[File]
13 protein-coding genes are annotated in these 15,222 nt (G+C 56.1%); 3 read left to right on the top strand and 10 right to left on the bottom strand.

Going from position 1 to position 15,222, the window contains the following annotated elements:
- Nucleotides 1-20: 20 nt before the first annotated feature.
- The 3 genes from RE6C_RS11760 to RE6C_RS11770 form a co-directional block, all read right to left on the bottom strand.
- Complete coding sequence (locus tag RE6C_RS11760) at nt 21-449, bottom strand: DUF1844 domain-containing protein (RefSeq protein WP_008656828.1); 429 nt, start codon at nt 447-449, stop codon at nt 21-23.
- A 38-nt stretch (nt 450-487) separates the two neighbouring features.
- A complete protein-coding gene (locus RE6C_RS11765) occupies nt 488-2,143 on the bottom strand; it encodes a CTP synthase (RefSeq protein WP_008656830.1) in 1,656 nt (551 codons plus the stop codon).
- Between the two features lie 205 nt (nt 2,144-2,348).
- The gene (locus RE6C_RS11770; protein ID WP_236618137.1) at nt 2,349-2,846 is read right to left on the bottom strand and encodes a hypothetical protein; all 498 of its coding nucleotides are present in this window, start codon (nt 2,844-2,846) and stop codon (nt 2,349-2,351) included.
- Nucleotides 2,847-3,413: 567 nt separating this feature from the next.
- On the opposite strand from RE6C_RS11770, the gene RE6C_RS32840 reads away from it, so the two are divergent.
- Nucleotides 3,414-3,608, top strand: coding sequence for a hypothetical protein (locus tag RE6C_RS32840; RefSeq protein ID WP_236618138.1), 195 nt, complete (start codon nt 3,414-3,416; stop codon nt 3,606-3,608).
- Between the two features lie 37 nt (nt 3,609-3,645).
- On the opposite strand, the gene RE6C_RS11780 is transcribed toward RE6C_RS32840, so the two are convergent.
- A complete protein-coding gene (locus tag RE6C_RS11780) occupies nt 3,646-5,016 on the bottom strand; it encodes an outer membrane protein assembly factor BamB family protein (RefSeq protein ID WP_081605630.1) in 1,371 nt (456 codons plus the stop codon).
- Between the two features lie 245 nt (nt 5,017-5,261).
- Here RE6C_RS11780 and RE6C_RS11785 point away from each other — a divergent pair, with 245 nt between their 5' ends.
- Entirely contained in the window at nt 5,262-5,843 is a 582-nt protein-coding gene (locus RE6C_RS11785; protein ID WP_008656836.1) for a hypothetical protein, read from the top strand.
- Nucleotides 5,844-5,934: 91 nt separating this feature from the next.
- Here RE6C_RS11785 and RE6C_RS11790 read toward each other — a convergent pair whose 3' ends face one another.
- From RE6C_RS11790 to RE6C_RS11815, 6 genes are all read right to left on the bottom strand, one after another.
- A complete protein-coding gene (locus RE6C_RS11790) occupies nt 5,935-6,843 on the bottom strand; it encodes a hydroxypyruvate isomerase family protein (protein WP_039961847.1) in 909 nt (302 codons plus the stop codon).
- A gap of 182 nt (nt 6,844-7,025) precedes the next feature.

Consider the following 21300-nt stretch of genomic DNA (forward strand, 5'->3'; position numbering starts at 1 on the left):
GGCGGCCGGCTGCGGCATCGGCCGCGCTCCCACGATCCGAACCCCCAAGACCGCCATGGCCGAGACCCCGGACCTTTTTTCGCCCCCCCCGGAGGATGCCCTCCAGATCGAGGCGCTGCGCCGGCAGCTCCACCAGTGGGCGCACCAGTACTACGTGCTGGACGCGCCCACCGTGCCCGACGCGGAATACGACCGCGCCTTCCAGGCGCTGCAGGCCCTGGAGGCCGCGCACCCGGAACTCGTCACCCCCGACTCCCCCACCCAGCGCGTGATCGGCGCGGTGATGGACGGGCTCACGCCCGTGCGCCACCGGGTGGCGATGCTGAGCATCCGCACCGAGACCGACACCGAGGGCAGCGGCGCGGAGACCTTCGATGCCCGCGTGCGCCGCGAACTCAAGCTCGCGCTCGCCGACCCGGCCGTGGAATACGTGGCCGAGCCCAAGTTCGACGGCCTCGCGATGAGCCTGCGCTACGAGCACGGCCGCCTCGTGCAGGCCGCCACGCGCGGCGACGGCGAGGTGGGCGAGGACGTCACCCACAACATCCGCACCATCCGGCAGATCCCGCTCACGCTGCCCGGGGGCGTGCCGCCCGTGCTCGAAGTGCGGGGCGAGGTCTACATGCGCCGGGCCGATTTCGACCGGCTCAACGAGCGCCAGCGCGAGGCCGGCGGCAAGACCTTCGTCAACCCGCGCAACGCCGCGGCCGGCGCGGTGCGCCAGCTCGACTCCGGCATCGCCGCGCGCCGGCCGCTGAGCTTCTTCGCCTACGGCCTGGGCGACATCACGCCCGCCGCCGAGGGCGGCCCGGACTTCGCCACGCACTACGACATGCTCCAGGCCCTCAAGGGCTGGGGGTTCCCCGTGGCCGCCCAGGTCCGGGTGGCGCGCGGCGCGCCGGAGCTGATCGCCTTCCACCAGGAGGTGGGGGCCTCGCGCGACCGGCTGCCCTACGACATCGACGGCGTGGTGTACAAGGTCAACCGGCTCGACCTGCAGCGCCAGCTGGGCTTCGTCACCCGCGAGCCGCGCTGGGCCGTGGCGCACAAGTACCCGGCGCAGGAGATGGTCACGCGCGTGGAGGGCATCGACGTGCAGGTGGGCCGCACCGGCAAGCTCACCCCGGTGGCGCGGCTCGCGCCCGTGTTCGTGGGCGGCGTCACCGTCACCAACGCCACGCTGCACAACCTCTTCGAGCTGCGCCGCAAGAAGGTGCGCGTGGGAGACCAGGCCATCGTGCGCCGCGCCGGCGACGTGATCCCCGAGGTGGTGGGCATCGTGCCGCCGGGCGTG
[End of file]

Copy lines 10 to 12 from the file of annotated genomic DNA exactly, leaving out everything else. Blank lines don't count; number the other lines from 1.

- Nucleotides 2,847-3,413: 567 nt separating this feature from the next.
- On the opposite strand from RE6C_RS11770, the gene RE6C_RS32840 reads away from it, so the two are divergent.
- Nucleotides 3,414-3,608, top strand: coding sequence for a hypothetical protein (locus tag RE6C_RS32840; RefSeq protein ID WP_236618138.1), 195 nt, complete (start codon nt 3,414-3,416; stop codon nt 3,606-3,608).